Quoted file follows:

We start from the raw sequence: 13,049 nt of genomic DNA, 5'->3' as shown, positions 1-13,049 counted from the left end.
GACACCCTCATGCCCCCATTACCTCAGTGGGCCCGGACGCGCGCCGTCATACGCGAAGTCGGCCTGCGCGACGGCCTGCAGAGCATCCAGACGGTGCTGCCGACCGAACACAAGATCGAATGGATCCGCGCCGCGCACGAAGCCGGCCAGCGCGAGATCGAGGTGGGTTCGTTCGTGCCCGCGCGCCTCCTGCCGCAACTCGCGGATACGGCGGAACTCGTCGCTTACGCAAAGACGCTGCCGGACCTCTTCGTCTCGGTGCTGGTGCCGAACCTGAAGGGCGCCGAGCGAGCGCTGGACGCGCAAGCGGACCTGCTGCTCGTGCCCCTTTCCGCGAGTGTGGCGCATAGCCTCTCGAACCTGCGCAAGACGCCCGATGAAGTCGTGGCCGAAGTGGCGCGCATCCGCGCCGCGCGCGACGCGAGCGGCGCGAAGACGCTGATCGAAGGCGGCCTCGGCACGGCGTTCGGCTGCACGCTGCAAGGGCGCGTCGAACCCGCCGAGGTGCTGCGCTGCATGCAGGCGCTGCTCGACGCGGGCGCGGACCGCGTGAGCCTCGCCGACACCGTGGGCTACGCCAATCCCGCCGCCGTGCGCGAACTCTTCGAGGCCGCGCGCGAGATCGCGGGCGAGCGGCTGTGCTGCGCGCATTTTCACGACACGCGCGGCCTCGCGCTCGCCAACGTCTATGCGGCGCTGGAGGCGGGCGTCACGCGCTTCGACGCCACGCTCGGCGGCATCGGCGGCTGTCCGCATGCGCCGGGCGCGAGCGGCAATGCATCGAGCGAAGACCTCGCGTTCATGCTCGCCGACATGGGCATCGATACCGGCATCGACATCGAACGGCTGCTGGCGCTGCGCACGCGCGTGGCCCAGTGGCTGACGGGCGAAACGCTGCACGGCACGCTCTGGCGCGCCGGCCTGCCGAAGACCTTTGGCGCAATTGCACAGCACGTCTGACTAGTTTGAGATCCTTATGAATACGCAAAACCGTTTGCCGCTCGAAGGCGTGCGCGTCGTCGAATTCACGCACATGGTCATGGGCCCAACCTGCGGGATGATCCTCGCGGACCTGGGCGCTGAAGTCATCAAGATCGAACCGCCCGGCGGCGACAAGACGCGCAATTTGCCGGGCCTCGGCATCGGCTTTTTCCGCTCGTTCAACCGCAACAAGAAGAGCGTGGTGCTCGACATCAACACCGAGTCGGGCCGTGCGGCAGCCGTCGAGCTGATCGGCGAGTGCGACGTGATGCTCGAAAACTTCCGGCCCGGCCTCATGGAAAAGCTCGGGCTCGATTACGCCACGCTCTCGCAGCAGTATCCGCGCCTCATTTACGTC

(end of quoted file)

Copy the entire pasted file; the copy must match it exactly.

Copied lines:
We start from the raw sequence: 13,049 nt of genomic DNA, 5'->3' as shown, positions 1-13,049 counted from the left end.
GACACCCTCATGCCCCCATTACCTCAGTGGGCCCGGACGCGCGCCGTCATACGCGAAGTCGGCCTGCGCGACGGCCTGCAGAGCATCCAGACGGTGCTGCCGACCGAACACAAGATCGAATGGATCCGCGCCGCGCACGAAGCCGGCCAGCGCGAGATCGAGGTGGGTTCGTTCGTGCCCGCGCGCCTCCTGCCGCAACTCGCGGATACGGCGGAACTCGTCGCTTACGCAAAGACGCTGCCGGACCTCTTCGTCTCGGTGCTGGTGCCGAACCTGAAGGGCGCCGAGCGAGCGCTGGACGCGCAAGCGGACCTGCTGCTCGTGCCCCTTTCCGCGAGTGTGGCGCATAGCCTCTCGAACCTGCGCAAGACGCCCGATGAAGTCGTGGCCGAAGTGGCGCGCATCCGCGCCGCGCGCGACGCGAGCGGCGCGAAGACGCTGATCGAAGGCGGCCTCGGCACGGCGTTCGGCTGCACGCTGCAAGGGCGCGTCGAACCCGCCGAGGTGCTGCGCTGCATGCAGGCGCTGCTCGACGCGGGCGCGGACCGCGTGAGCCTCGCCGACACCGTGGGCTACGCCAATCCCGCCGCCGTGCGCGAACTCTTCGAGGCCGCGCGCGAGATCGCGGGCGAGCGGCTGTGCTGCGCGCATTTTCACGACACGCGCGGCCTCGCGCTCGCCAACGTCTATGCGGCGCTGGAGGCGGGCGTCACGCGCTTCGACGCCACGCTCGGCGGCATCGGCGGCTGTCCGCATGCGCCGGGCGCGAGCGGCAATGCATCGAGCGAAGACCTCGCGTTCATGCTCGCCGACATGGGCATCGATACCGGCATCGACATCGAACGGCTGCTGGCGCTGCGCACGCGCGTGGCCCAGTGGCTGACGGGCGAAACGCTGCACGGCACGCTCTGGCGCGCCGGCCTGCCGAAGACCTTTGGCGCAATTGCACAGCACGTCTGACTAGTTTGAGATCCTTATGAATACGCAAAACCGTTTGCCGCTCGAAGGCGTGCGCGTCGTCGAATTCACGCACATGGTCATGGGCCCAACCTGCGGGATGATCCTCGCGGACCTGGGCGCTGAAGTCATCAAGATCGAACCGCCCGGCGGCGACAAGACGCGCAATTTGCCGGGCCTCGGCATCGGCTTTTTCCGCTCGTTCAACCGCAACAAGAAGAGCGTGGTGCTCGACATCAACACCGAGTCGGGCCGTGCGGCAGCCGTCGAGCTGATCGGCGAGTGCGACGTGATGCTCGAAAACTTCCGGCCCGGCCTCATGGAAAAGCTCGGGCTCGATTACGCCACGCTCTCGCAGCAGTATCCGCGCCTCATTTACGTC